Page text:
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The only part of the show that’s still not quite connecting is Liv’s past life, especially in the case of ex-fiancé Major. Robert Buckley is doing a fine job, and the character can quip with the best of them, but tracking Liv’s feelings about him on a moment-by-moment basis is where things fall apart a bit. Part of this is because we got literally one scene of them together in bliss before Liv’s life was torn apart, but the majority of the issues seem to be stemming from the fact that so far, all of Liv’s motivations to seek him out have come from the personality traits she absorbed via brain ingestion. The Liv who gets amorous and sees the world as full of beauty because she ate artist brain isn’t the real Liv; it’s Liv clouded by the feelings of someone else, someone who is ultimately inconsequential to the story. Liv gaining the murder victim’s personality traits is a clever and fun aspect of the show, but when it comes to Liv’s angst in connection with her past, a clearer line between what is Liv and what is brain-influenced Liv would go a long way to developing her character—and, in turn, Major’s—in a more believable way.

To Major’s credit, he at least got to show a backbone in dealing with Liv’s very confusing behavior, kicking her out when she tries to kiss him and blowing up about all the ways she’s rejected him since breaking off their engagement. It’s hard to see how Major can continue to be a relevant character in Liv’s life going forward (especially considering this fight would be the logical end of all contact for most couples) so if the iZombie writers are committed to Major as a potential love interest going forward, they certainly have some more work to do to make it believable.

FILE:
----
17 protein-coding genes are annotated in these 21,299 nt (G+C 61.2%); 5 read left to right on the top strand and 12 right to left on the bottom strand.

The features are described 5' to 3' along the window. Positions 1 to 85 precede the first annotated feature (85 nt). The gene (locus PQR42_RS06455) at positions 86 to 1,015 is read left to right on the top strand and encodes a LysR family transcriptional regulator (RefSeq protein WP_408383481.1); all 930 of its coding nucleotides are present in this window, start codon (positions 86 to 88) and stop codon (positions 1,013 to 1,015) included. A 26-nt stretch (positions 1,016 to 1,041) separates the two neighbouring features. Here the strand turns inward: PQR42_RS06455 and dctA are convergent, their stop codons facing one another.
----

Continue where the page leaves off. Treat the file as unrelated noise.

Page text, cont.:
Still, this is a minor reservation in the grand scheme of the overall show landscape, which is impressively solid only two episodes in. The promise of more mythology surrounding Blaine and a deeper dive into the origins and existence of the zombie side of this world only sweeten the deal.

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Stray observations:

  • The opening premise recap is probably necessary for orientation purposes, but it’s a bit awkward. (These types of things almost always are, though.) At least the credits are fun enough to overcome this tiny bit of awkward.
  • I got a lot of (probably warranted) flack in the comments last week about not caring for Liv in “full on zombie mode,” but I liked it much more here when it was a bit more subtle. I think it’s the sound I don’t like, guys. The sound she made in the pilot was bad.
  • I have questions about how Blaine turned his now-benefactor into a zombie. Was it sexually transmitted? Did he scratch her? What does the Utopium drug have to do with it? I hope the hows and whys of the zombie virus (if it is even a virus) are something that we will get an answer on eventually.
  • Ravi’s glee at seeing Liv’s sudden art talent was infectious. Rahul Kohli is doing great things here.
  • The Seattle/Neptune Connection: The episode was directed by John Kretchmer, who directed many episodes of Veronica Mars. Jeffrey Vincent Parise (who plays Artie here) was Dylan Goran in Veronica Mars, the unfortunate dude at the other end of Aaron Echolls’ fists in “Hot Dogs.” (Parise also was a regular in Rob Thomas’ original Cupid series and appeared in an episode of Party Down. You have to love how Thomas keeps his favorites employed.)
  • “I hang out at the dog-friendly internet cafĂ© in Queen Anne, Mutt Bowl Surfers.” Rob Thomas and crew love a punny business name.
  • “I’m a quarter Cherokee.” “Yeah, you are.” Rose McIver continues to be great.